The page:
Kiesha Nix made history as the first Black female vice president of the Los Angeles Lakers organization, Sports Illustrated reports.
In her current role as vice-president of charitable affairs for the Lakers, Nix is one of the most powerful and influential women in the sport of philanthropy.
Nix, who previously served as executive director for the Community Lakers Youth Foundation, received a congratulatory greeting from Lakers icon and NBA legend Magic Johnson on her promotion.
“I was in the middle of a Zoom call planning a community holiday event when his name showed up on my phone,” Nix recalled. “I almost didn’t take the call,” she says. But she did, and she heard him say, “Hello Miss VP.”
“I had to pinch myself,” Nix says.
She and Johnson have a working relationship of over 10 years as they partnered on community events when Nix worked for Merrill Lynch and Bank of America.
“I started out at the bottom of the totem pole almost 30 years ago as a project manager at Merrill Lynch, and by the time I left, I was negotiating contracts on behalf of Bank of America after the two institutions merged,” she recalled.
According to Nix, she was comfortable working in finance until she was informed about the community relations position by a colleague. The major drawback was if she took the position, it came with a major pay cut.
“I was a single mom, with no support, and my son was heading off to college. Taking a cut in pay didn’t make sense,” she said.
One of her mentors convinced her to make the career change, telling her that if she didn’t, she would never reach her ultimate goal.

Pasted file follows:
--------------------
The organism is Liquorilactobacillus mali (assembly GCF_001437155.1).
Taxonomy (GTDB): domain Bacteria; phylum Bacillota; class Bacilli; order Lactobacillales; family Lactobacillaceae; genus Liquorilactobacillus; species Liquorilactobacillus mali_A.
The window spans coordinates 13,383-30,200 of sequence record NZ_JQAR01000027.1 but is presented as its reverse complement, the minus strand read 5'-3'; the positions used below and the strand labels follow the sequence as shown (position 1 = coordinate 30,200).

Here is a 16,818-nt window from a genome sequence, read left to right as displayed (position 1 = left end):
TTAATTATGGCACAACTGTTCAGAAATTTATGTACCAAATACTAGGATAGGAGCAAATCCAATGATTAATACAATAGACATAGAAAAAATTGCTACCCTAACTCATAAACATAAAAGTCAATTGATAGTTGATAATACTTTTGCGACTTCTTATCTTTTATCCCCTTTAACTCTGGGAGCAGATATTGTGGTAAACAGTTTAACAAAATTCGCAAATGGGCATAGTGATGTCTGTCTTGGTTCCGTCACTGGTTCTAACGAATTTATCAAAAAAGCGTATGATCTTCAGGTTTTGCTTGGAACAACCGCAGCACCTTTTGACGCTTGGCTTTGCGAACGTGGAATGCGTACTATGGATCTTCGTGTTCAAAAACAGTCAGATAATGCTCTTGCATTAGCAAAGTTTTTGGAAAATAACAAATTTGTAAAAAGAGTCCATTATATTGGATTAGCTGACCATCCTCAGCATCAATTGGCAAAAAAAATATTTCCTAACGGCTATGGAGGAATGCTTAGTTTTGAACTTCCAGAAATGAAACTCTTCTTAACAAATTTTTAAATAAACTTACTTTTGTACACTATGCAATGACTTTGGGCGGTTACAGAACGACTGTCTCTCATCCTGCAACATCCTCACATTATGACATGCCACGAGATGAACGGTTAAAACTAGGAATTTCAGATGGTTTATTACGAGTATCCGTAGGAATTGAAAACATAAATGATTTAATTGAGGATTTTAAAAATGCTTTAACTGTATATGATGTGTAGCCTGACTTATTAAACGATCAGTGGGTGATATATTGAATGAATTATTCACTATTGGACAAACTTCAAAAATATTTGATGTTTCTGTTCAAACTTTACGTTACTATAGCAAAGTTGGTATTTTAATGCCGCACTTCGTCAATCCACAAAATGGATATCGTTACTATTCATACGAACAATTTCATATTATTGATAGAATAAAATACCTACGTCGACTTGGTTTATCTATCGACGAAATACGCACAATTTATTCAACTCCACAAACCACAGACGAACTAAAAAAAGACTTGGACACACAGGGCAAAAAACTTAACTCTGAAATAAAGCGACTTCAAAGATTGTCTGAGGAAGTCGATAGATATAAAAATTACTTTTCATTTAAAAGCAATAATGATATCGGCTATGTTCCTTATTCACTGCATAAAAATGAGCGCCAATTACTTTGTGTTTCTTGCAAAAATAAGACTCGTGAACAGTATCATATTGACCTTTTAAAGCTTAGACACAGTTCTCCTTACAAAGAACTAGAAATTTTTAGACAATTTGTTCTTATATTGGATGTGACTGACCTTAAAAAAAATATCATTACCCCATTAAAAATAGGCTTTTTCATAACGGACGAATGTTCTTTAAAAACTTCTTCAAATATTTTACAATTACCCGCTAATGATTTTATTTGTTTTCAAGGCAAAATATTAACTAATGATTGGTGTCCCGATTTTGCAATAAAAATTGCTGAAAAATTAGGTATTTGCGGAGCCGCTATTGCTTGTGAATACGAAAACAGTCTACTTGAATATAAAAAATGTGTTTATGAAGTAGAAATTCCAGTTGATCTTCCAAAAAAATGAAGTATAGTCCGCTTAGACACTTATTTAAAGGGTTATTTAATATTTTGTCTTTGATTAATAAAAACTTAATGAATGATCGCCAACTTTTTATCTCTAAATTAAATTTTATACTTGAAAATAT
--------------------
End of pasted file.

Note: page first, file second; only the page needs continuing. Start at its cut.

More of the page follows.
“I took a leap of faith and I did it,” she said. “I’ll never forget, my boss at the time said to me, ‘If you do this job well, people are going to come looking for you.”
Nix began expanding the bank’s relationship with the Dodgers, USC, several museums, and other high-profile partners in the community. Before she arrived, the bank was only investing a few million dollars. By the time she left, the investment had grown to $25 million.
Garnering a well-earned reputation of compassion, respect, and trust, when Lakers president Jeannie Buss asked Lon Rosen, the executive vice president of the Dodgers, for recommendations to run the Lakers’ foundation, he highly recommended Nix.
“They called me on Monday, and I had a whole new career by Friday,” Nix said.
“I often tell young people I mentor that the people that have helped me along the way don’t always look like me. Lon is Jewish,” she continued. “He’s a very respected man in sports. He didn't have to recommend me, but he knew my work ethic. Hard work is the great equalizer.”
Nix hit the ground running in her new position by raising more than $400,000 in one afternoon at the foundation’s annual golf tournament, which was the most ever raised in the history of the tournament. Although the pandemic was a down year, she raised over $500,000 the following year.
One of the primary goals of Nix is to expose young people of color to the possibilities of front-office positions in the NBA and other professional sports leagues.
“It’s so important for young people to see themselves in me. I want them to think beyond becoming the next Kobe or LeBron,” she says. “I’ve never bounced a basketball in my life, but when I show up wearing my championship ring, they see that there are a lot of exciting career opportunities that happen behind the scenes, from social media to esports.”
Nix is also committed to helping more women—especially women of color—break more glass ceilings by ascending executive-level leadership roles in their respective industries.
“I think being the first Black woman vice president here is exciting,” she says. “I once heard Jeannie Buss say when she became the first female team owner to win a championship that it’s O.K. to be the first, but you can’t be the only. I’ve adopted that mentality, and I’m looking to help the next generation of leaders take my place.”